The Best Way to Say Thanks
Board member Justin Roth wrote a post on his blog The Stone Mind about what it really means to be a part of your local climbing organization and why it's so important. We've reposted it here with his permission.
If you’ve climbed much outside, you have someone to thank. A bunch of someones, really. The someones who own or manage the land, for example. Also the someones who make sure that climbing is recognized as a legit use of that land, the someones who maintain the trails and parking and kiosks and latrines on that land, and the someones who developed the routes and problems on that land, too.
You should say thanks to those people or just be thankful in general—that’s great. But you should also become one of these “someones” yourself, because if you’re reading this you probably climb and climbing has probably changed your life in one or more ways and, despite what we’d all like to think, climbing isn’t an inalienable human right.
I bring this up because I just finished helping my local climbing organization, the Salt Lake Climbers Alliance, organize an annual fundraiser. The funds from this event will support all manner of stewardship and education projects that benefit the local climbing community, from the maintenance of latrines in Joe’s Valley to anchor replacement at popular crags to the Adopt A Crag and the Craggin’ Classic events.
Beyond highly visible stewardship and education projects like these, the Salt Lake Climbers Alliance, like most local climbing organizations (LCOs), spends a lot of time behind the scenes working with land managers and land owners, making sure that the voice of the local climbing community is heard and our particular needs understood. It requires a lot of work from a lot of people, most of whom have day jobs, families, and barely enough time to get out and climb as it is. But without LCOs like the Salt Lake Climbers Alliance and larger organizations like the Access Fund, which act on the national level, you might not be able to climb at your favorite crags at all.
Who gets to use a piece of land for what activities and when? These are deceptively complicated questions. For one thing, there’s the issue of liability. Climbing, as every gym waiver you’ve ever signed points out, is inherently dangerous. Who’s responsible when someone hits the deck, catches a rock to the head, or keels over from a heart attack while out at the crag? Who pays for the rescue? Who will be on the receiving end when the family of the injured party decides to sue? Who decides on “best practices” for bolting anchors and who, if anyone, checks and replaces the bolts that are already in place?
Private land owners often look at questions like these, not to mention issues of access trails and parking, and decide to ban climbers outright; sometimes it’s just easier that way. Meanwhile, a lot of public land managers have only a cursory understanding of what’s involved in the practice of rock climbing or of how many people might be showing up to do it. Rules governing climbing on public lands vary from well-researched and highly detailed, to vague and illogical. They also vary widely from one type of public land to the next, from the Bureau of Land Management to Forest Service land to national parks and state parks, etc. When it comes to public climbing management policies, seemingly minor changes can take years or even decades to become reality.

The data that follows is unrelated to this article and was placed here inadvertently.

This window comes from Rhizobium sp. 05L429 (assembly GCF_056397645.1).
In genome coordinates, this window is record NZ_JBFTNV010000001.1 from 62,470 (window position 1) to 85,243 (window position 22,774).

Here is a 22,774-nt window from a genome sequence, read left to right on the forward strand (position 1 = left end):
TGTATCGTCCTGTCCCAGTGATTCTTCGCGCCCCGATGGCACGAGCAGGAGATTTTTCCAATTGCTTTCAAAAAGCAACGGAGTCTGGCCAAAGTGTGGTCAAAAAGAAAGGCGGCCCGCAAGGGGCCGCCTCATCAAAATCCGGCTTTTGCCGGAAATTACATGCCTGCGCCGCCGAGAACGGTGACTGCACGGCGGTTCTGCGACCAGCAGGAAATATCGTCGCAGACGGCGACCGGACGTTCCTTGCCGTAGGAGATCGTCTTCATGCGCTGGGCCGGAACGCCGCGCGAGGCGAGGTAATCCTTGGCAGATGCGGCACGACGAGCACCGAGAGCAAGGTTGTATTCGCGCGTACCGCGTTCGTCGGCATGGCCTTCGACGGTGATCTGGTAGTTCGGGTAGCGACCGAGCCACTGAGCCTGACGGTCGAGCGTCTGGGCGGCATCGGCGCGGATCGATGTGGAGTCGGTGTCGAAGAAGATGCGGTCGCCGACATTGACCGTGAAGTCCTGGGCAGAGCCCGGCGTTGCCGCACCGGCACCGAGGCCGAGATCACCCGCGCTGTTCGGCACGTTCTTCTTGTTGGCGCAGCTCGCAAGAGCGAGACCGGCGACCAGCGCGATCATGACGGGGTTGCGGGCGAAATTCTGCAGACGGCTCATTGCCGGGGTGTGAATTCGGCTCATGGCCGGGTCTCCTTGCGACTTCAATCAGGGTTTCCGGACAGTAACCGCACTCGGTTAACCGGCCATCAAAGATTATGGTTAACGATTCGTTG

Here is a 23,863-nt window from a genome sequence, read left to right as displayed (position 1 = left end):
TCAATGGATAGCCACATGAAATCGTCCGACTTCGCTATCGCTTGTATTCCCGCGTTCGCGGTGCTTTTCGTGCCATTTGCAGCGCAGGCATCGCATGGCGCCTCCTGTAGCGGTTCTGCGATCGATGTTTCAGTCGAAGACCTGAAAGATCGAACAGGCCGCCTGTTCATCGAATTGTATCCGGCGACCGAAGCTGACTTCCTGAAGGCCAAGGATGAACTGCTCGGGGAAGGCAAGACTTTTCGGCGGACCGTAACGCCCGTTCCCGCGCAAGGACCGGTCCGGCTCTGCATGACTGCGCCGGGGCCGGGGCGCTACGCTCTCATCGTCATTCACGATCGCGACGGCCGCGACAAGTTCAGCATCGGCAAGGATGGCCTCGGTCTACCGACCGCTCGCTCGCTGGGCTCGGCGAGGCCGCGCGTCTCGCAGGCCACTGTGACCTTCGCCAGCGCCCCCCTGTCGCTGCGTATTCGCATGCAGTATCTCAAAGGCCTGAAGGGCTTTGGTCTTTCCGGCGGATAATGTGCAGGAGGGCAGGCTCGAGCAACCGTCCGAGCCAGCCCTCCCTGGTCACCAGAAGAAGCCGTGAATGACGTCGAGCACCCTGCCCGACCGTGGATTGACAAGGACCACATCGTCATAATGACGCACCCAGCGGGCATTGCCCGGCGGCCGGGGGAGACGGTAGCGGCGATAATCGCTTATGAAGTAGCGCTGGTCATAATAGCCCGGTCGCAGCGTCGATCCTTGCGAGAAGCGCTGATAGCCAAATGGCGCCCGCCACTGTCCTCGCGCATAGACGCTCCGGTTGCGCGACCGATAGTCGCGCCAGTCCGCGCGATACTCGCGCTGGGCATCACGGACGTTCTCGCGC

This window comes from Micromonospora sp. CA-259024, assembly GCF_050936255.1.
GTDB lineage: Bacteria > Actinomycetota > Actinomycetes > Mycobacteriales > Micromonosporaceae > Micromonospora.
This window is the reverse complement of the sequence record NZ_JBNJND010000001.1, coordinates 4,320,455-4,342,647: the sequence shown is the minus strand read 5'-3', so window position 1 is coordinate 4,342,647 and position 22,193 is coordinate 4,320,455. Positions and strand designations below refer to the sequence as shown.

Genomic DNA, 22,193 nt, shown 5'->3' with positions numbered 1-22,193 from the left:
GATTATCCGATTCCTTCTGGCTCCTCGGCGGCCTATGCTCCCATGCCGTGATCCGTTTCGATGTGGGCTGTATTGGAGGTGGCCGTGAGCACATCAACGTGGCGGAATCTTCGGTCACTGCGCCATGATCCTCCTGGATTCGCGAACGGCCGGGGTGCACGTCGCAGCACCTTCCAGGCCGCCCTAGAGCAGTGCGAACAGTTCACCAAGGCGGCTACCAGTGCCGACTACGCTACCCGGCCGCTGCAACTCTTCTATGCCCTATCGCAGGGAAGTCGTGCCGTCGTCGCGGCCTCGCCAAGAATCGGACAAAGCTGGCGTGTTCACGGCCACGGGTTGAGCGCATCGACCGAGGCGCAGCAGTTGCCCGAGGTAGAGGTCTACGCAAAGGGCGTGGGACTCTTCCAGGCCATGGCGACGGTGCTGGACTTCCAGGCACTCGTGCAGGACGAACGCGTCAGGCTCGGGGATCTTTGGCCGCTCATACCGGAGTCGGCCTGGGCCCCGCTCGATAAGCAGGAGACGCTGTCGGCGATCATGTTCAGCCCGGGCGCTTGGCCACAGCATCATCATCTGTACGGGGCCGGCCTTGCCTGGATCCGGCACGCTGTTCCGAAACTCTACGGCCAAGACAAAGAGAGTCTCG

And of course, climbers are almost never the only users seeking to make use of a given plot of land: In the West, Indian tribes and climbers often disagree strongly over the appropriate use of rock formations; extraction industries and climbers butt heads across the U.S; and the bad behavior of other user groups, from litter to campfire and graffiti, is easily pinned on climbers.
Add to that the complexity of local climbing cultures, where certain practices are frowned on as much because of historical precedent as official policies or land owner concerns. Even within climbing communities, there is ample disagreement on many topics.
Basically, the issues confronting those who just want to go outside and climb are complex and varied, and without organized groups of climbers willing to work on the local and national level, we’d be pretty much hosed. The Access Fund ran an ad campaign not long ago showing crags with gates and No Trespassing signs super-imposed over them. The images might seem alarmist, but they’re not—they show real possibilities in a world where climbers lack a voice.
As tempting as it may be to approach such issues with an anarchic spirit, the tough truth is that we are all connected in a social web. If we live without regard for our actions—parking in the no-parking zone, bringing dogs to crags where they’re not allowed, bolting where bolts are banned, leaving trash, blasting music at the crags, crapping near the trails—we invite trouble for ourselves and our fellow climbers. By attempting to live in total freedom regardless of consequences, we usually end up making ourselves and others less free.
Only a fraction of climbers are members of their local climbing organizations or the Access Fund, and a smaller number still volunteer regularly. With every percent increase in engagement, our crags become better maintained, our relationships with land owners and managers grow stronger, and the voice of the collective climbing community grows louder.
Being thankful is great, but the best way to say thanks those who work hard to be good stewards and preserve climbing access is to be one of those people yourself. There will never be a perfect time to start, but now’s as good a time as any. To find an LCO in your neck of the woods click here. Plus, support the Access Fund.
Edit: I just received an email from another national org, the American Alpine Club, which offers Cornerstone Conservation Grants for climbers who propose conservation projects in their areas. Check it out…